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Industrialization and social change

Industrialization is defined as a shift from animate to inanimate source of power. Industrialization is the rise of factories and use of machinery in the production of goods first occurred in England in the late 1700s and Arnold Toynbee referred to the particular time period as Industrial Revolution. Industrialization led to following changes in the social set-up:

Occupational shifts – As the society became more industrialized the labor force became smaller in proportion. Occupational patterns made a shift from agriculture to industry.

From ascriptive to achievement-based division of labor- Communal and family division of labor gave way to scientific division of labor.

High division of labor and opportunity for mobility- Due to division of labor, stratification increased and more opportunities of social mobility also opened up.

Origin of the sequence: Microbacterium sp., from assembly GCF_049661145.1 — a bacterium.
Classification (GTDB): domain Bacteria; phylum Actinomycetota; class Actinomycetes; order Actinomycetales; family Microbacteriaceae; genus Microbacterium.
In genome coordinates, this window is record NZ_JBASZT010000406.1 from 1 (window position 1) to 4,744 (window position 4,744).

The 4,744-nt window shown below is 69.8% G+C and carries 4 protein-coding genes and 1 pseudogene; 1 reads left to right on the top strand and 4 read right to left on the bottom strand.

Changing power structure- with the decline of estate system in Europe and the rise of capitalism, power equations changed. Land no longer remained as a dominant source of power and instead industry and trade emerged as new sources of power.

New forms of conflict- Trade Unions came into existence and with them lock outs, labor mobilization became the mode of class struggle.

Demand for skilled job and education changes- Education as an agent of social change also gets a boost as it could lead to better skill development.

Changing family structure- Industrialization required mobile family and it led to the emergence of nuclear family.

Growth of new ideas – Industrialization led to the growth of new ideas like Marxism and socialism.

Improved standard of life – Industrialization led to more jobs and prosperity as the income gradually increased. More facilities ensured a better standard of living. Communication improved and production process became more efficient.